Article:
Statewide 911 could receive cellphone photos, videos

Jim Smith The Papillion senator presented to a legislative committee a bill to create a plan to implement the technology.

LINCOLN (AP) — Nebraska lawmakers could lay the groundwork this year for statewide 911 services with the ability to receive video and photos from smartphones.

Sen. Jim Smith of Papillion presented to a legislative committee Monday a bill that would create a plan to implement the Internet-based technology, known as Next Generation 911.

Supporters say Next Generation 911 would help emergency dispatchers gather more information from callers such as video footage of a crime in progress or a cellphone photo of a car crash.

The proposal would put the Nebraska Public Service Commission in charge of developing the plan and reporting back to the Legislature with its recommendations by December 2017. Lawmakers would review the report and use it to create a statewide system.

Smith said the bill was crafted after a series of legislative hearings and negotiations that included counties, the state's chief information officer, cell service carriers and the Public Service Commission, which regulates the industry. The state has moved forward gradually to avoid technology glitches that prevent callers from contacting emergency services.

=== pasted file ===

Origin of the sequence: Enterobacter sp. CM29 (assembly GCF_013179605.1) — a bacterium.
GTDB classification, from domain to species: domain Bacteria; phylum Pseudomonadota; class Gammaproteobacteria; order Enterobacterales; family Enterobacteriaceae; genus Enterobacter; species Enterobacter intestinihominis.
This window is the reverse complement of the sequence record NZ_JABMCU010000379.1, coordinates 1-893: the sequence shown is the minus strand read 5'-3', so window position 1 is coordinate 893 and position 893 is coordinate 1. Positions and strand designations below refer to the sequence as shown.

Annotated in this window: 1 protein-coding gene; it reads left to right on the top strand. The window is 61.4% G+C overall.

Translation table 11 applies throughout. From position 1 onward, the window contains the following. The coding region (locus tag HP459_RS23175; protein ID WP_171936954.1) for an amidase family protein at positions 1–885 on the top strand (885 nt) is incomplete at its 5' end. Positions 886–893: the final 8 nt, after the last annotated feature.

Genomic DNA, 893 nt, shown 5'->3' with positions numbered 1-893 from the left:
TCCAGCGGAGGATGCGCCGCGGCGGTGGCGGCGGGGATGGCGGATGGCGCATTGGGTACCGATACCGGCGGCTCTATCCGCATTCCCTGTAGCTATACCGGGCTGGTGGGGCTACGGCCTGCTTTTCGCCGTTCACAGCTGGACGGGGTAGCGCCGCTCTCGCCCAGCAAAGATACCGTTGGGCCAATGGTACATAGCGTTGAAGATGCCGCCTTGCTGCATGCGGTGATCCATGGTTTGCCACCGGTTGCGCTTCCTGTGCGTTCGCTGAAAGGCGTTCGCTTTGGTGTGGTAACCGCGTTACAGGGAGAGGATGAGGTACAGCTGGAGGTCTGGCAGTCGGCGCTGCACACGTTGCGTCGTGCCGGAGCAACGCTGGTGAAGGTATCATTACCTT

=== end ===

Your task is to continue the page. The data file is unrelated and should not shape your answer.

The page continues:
Current telephone service surcharges would cover the costs of developing the plan.

Lobbyists for counties, 911 service employees and cell service carriers said Nebraska's services need to be updated.

"We have got to get Next Generation 911 moving forward for public safety. Our citizens deserve it," said Larry Dix, executive director of the Nebraska Association of County Officials.

New technology that lets cellphone users send texts to their local 911 call center already is spreading through Nebraska at a local level.

The service is already in place in Douglas, Buffalo and Washington Counties, and smaller counties have asked the state for money to add the service at their facilities. One of the latest to seek funding is Keith County, whose emergency center provides service to a large swath of rural central and western Nebraska.

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